Shooting in comforting black and white and skillfully employing the techniques of stop-action animation, Burton tells a story based on familiar horror tropes that he gathers like weird flowers placed into an oddly shaped bouquet.
The story introduces us to Victor Frankenstein (voice by Charlie Tahan), a boy who's having difficulty accepting the loss of his beloved dog Sparky, a happy but hapless pooch that fell victim to an on-coming car.
As it turns out, Victor has an inventive streak, not to mention an attic full of contraptions that look as if they were lifted from the set of any number of low-rent, 50s sci-fi movies.
What's a grieving boy to do? In a Tim Burton movie, he heads to the pet cemetery to dig up poor Sparky, and -- thanks to the revivifying power of lightning -- he reanimates his dearly departed four-legged companion.
Victor learned about the amazing powers of electricity from Mr. Rzykruski (Martin Landau), a substitute science teacher with a slightly ghoulish voice and Transylvanian accent.
To add complexity, Victor and some of his classmates also are competing in their school's science fair. This leads to a wholesale series of reanimations that wreak havoc on the town of New Holland, allowing Burton to bring creature-feature flare to the proceedings.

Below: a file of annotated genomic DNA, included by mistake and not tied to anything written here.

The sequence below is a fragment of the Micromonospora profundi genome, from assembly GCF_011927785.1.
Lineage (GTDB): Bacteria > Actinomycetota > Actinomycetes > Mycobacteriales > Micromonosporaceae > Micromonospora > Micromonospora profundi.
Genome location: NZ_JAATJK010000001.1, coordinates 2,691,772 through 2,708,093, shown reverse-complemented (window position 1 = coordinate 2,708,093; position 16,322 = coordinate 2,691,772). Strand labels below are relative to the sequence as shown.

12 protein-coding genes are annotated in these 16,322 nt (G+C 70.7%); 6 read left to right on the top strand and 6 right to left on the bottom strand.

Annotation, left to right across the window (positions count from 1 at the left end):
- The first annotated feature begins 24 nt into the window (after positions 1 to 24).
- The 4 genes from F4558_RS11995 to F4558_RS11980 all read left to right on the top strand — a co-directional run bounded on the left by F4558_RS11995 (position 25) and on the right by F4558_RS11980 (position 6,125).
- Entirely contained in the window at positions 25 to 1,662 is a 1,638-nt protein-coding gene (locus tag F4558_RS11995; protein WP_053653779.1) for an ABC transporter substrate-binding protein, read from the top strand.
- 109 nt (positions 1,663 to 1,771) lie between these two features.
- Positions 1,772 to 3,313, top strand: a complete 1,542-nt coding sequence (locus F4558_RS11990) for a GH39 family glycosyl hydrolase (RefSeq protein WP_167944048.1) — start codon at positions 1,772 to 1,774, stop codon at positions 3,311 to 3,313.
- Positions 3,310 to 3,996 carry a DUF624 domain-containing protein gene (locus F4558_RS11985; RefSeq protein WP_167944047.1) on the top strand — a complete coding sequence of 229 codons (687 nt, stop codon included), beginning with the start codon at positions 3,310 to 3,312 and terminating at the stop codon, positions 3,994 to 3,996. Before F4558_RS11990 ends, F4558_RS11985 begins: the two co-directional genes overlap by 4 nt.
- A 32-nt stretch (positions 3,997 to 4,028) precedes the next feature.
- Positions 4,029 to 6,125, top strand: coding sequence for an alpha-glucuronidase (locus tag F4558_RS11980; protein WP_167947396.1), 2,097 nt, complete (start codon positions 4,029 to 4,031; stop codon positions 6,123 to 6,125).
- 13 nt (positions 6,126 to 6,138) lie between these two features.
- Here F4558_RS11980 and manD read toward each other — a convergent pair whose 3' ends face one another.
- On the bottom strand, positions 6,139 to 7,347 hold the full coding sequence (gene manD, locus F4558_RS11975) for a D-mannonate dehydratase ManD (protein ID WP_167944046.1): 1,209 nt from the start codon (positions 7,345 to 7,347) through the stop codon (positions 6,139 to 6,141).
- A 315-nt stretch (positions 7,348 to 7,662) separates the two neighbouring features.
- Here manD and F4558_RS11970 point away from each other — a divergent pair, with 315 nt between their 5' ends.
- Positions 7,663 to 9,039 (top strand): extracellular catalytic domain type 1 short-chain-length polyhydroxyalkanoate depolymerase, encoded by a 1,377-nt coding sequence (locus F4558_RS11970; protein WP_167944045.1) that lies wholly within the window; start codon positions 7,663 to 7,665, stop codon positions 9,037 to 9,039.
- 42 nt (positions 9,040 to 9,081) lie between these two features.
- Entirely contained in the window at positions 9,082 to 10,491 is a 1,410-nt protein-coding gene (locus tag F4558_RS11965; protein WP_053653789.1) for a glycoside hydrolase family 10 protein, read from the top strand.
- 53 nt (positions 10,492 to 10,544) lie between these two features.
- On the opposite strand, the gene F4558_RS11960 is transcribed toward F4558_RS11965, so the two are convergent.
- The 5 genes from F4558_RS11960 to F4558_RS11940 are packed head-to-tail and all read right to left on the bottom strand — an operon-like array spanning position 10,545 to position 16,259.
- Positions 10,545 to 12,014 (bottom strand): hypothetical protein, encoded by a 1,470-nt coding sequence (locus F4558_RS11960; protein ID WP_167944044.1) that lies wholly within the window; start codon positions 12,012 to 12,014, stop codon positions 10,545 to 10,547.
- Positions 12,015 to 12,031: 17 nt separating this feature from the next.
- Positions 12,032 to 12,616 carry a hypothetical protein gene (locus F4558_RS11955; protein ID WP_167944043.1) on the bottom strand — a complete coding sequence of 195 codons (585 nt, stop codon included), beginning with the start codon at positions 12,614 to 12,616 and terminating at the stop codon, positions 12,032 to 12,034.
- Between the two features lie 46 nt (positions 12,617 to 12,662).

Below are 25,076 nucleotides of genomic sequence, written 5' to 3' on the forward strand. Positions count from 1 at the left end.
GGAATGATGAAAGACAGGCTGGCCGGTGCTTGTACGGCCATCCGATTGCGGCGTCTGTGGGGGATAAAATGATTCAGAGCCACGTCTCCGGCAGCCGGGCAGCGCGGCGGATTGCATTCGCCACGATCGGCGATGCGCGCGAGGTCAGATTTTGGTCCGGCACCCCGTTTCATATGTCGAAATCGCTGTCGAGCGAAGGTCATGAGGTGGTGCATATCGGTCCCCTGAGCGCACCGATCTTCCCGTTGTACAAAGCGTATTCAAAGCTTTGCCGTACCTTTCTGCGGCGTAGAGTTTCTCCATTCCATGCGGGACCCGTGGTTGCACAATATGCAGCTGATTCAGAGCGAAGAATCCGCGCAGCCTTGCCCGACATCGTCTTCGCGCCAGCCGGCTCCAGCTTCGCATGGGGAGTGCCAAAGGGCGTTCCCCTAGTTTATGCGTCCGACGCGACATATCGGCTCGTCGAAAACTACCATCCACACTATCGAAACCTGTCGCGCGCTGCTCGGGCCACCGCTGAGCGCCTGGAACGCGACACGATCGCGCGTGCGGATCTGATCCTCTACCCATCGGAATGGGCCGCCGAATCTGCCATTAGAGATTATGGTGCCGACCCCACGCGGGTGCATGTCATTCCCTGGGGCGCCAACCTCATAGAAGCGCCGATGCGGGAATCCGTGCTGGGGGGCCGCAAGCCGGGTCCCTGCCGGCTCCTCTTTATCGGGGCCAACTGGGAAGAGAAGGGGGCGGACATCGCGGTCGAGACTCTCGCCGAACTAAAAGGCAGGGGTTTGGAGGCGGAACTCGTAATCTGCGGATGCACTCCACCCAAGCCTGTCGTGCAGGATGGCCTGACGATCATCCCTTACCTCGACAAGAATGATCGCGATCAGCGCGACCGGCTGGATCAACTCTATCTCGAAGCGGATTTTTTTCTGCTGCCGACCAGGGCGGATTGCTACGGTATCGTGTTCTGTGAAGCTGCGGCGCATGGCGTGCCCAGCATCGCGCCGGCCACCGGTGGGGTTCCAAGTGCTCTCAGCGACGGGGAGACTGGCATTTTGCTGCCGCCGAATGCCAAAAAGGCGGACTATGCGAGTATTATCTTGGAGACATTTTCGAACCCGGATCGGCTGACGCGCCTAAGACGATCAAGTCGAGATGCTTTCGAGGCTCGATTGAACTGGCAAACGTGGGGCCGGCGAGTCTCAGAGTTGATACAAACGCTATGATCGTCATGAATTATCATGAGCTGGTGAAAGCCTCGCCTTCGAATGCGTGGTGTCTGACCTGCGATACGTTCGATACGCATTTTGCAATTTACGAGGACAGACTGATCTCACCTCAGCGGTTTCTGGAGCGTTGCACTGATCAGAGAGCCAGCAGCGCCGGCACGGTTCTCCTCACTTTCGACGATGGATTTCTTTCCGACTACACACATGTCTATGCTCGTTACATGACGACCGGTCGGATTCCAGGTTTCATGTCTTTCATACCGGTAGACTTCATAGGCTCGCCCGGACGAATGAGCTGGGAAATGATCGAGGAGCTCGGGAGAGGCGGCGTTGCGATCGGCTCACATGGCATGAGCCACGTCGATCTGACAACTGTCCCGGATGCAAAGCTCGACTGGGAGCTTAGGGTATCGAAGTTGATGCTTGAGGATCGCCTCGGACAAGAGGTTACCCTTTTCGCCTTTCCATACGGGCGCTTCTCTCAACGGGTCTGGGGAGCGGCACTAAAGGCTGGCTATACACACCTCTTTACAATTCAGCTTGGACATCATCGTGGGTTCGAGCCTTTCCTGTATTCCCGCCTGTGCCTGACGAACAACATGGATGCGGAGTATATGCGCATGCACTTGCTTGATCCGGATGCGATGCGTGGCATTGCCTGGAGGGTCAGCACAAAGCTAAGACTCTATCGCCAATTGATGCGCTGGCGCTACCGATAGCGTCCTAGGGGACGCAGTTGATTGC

A giant mutant turtle tramples its way through town in Godzilla-like fashion. A prissy pet cat transforms into a creature that looks like a terrifying cross between a bat and a cat. Sea-monkeys proliferate, creating rampage-like chaos.
All of this because a toothless outcast kid named Edgar 'E' Gore (Atticus Shaffer) connives to use Victor's secrets to his own advantage, pointing the way toward one of the movie's more didactically expressed lessons.
Pay attention here, kids: Whether science is used for good or ill depends on who's doing the using.
Additional voices include Martin Short and Catherine O'Hara as Victor's mom and dad. Winona Ryder voices a girl who's staying with her uncle the mayor, who lives next door to Victor and frets about dogs that trample his flowers.
Burton knows how to create visual magic, and he's proven himself adept at playing with pop culture in ways that are clever and sometimes darkly funny. In this case, he's recycling the conceits of 1930s Frankenstein movies, right down to the bolts in Sparky's neck. They're used to attract the electric current that brings the poor pooch back to life.
My only real complaint about Frankenweenie involves its ending. For a time, I thought that Burton was going to have some fun and then show us how a child can come to grips with a devastating loss, but the movie's ending cops out on a difficult truth and keeps Frankenweenie from saying something that really could have been helpful to kids.
Parents should know that kids who have a less offbeat sense of humor than Burton may find the movie a bit disturbing. I appreciated the stylishness of Frankenweenie, and give Burton credit for being interested in the kind of antique horror that can seem almost quaint -- at least in these days of graphically splashed violence and gore.
If I really were going to push another point, I might say that it's past time for Burton to stop trying to reanimate the playthings he finds in his pop-cultural toy chest. But I'll leave that for another day.